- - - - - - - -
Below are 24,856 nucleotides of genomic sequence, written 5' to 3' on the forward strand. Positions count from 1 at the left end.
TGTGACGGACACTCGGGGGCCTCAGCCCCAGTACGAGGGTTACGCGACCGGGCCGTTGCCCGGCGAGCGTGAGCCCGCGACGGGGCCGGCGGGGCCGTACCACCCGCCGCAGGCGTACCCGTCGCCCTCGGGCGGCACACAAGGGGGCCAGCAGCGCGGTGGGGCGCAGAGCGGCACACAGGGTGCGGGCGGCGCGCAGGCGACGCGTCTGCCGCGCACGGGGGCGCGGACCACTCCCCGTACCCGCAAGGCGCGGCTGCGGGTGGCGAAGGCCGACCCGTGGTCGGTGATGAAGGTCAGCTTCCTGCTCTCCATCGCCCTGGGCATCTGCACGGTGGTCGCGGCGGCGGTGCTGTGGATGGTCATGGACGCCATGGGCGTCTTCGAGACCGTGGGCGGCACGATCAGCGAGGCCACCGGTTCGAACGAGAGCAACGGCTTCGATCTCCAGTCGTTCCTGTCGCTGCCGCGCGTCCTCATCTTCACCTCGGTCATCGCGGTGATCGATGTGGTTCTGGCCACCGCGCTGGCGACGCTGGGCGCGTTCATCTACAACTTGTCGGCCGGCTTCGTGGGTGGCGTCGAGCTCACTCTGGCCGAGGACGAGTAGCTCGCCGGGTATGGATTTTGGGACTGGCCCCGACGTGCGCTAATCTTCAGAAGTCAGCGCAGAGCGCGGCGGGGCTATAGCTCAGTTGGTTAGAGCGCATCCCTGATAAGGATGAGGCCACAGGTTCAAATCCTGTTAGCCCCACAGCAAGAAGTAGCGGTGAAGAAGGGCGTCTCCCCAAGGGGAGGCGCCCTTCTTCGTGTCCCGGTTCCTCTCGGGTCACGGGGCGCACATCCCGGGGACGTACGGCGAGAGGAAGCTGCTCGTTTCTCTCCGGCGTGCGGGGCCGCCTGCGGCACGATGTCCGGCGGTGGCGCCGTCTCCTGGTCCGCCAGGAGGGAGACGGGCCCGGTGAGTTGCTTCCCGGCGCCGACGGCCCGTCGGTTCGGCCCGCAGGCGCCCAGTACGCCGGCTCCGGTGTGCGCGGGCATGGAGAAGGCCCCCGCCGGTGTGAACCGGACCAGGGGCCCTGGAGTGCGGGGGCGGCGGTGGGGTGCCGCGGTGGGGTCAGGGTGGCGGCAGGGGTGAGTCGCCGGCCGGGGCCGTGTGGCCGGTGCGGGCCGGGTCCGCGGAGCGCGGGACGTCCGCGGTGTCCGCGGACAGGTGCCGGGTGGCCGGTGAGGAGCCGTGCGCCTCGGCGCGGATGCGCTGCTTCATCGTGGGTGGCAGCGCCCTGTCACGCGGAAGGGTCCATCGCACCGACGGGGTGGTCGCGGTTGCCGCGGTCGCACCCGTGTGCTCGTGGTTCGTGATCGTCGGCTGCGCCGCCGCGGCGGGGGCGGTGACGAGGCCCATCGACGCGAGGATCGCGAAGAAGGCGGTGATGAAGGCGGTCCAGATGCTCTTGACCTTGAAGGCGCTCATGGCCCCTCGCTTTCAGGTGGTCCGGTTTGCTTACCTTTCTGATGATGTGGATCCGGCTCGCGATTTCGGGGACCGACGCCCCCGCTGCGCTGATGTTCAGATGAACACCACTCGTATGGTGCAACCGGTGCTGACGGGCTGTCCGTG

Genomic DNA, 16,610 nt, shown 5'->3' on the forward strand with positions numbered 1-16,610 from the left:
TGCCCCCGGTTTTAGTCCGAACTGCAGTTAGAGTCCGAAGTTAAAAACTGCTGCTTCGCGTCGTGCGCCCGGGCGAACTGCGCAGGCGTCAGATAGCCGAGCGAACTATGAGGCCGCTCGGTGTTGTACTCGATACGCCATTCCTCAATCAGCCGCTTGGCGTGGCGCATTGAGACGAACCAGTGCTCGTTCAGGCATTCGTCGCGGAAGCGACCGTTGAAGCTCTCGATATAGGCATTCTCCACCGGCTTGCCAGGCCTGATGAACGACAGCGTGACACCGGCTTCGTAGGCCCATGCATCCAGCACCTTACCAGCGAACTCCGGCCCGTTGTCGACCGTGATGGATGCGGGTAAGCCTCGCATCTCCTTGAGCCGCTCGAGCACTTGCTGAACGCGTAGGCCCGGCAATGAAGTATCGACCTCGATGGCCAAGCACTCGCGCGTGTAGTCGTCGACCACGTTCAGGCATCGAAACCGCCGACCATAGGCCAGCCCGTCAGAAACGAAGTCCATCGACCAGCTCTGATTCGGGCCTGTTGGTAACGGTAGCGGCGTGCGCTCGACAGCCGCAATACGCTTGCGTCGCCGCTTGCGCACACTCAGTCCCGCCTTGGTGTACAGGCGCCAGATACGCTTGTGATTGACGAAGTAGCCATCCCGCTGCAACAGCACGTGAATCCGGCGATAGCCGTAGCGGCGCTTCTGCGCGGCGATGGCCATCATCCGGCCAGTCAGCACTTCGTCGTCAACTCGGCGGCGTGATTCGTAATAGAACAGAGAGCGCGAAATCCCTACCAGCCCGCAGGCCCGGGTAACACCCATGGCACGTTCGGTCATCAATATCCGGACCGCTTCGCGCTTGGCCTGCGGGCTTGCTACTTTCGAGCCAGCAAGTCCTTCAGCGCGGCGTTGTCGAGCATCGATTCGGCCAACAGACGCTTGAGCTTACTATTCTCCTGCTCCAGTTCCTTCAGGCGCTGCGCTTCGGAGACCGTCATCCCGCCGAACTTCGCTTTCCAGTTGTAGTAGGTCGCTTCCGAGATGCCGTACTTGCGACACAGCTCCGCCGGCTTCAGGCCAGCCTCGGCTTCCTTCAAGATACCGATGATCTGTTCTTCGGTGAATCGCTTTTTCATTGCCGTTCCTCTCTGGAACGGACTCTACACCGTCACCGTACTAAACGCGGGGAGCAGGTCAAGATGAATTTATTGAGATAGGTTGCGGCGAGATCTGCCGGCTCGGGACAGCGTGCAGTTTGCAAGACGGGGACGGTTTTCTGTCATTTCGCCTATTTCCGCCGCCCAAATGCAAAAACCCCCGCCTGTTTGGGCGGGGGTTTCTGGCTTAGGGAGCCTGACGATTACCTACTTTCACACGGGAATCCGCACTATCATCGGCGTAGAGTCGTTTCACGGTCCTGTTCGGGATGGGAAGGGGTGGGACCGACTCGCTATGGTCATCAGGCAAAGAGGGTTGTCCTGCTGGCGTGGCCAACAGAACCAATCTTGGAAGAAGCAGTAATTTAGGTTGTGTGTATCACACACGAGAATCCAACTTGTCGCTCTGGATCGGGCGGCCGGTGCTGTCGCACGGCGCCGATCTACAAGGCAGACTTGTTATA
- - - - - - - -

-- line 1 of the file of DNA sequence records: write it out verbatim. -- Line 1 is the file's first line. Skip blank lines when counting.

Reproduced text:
Below are 24,856 nucleotides of genomic sequence, written 5' to 3' on the forward strand. Positions count from 1 at the left end.